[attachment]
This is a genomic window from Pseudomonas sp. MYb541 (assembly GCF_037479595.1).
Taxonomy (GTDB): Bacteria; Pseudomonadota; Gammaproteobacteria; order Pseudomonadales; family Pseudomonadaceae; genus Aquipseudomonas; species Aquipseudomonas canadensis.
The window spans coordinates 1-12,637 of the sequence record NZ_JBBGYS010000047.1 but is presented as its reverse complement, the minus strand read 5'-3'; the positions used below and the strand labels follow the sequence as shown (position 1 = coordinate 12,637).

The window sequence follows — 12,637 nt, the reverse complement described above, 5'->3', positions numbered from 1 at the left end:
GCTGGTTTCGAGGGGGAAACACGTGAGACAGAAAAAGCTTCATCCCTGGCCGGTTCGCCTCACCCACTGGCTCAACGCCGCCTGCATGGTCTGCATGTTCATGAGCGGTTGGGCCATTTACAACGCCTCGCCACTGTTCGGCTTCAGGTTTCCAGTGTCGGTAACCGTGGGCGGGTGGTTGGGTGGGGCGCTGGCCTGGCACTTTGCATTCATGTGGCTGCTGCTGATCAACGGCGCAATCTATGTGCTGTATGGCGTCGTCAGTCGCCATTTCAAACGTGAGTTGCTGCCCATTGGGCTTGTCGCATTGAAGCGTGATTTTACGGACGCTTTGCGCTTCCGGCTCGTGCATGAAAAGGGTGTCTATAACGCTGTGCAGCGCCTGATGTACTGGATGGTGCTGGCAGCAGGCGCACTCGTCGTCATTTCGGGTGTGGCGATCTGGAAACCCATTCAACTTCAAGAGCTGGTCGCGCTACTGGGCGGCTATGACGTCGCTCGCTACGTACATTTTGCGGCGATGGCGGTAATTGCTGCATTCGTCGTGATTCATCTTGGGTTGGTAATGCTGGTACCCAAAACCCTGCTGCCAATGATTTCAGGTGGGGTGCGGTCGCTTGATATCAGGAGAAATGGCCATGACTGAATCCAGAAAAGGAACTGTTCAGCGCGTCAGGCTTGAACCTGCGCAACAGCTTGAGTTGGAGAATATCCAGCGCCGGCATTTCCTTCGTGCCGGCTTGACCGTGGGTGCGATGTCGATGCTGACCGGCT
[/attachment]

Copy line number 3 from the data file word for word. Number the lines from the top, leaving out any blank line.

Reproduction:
The window spans coordinates 1-12,637 of the sequence record NZ_JBBGYS010000047.1 but is presented as its reverse complement, the minus strand read 5'-3'; the positions used below and the strand labels follow the sequence as shown (position 1 = coordinate 12,637).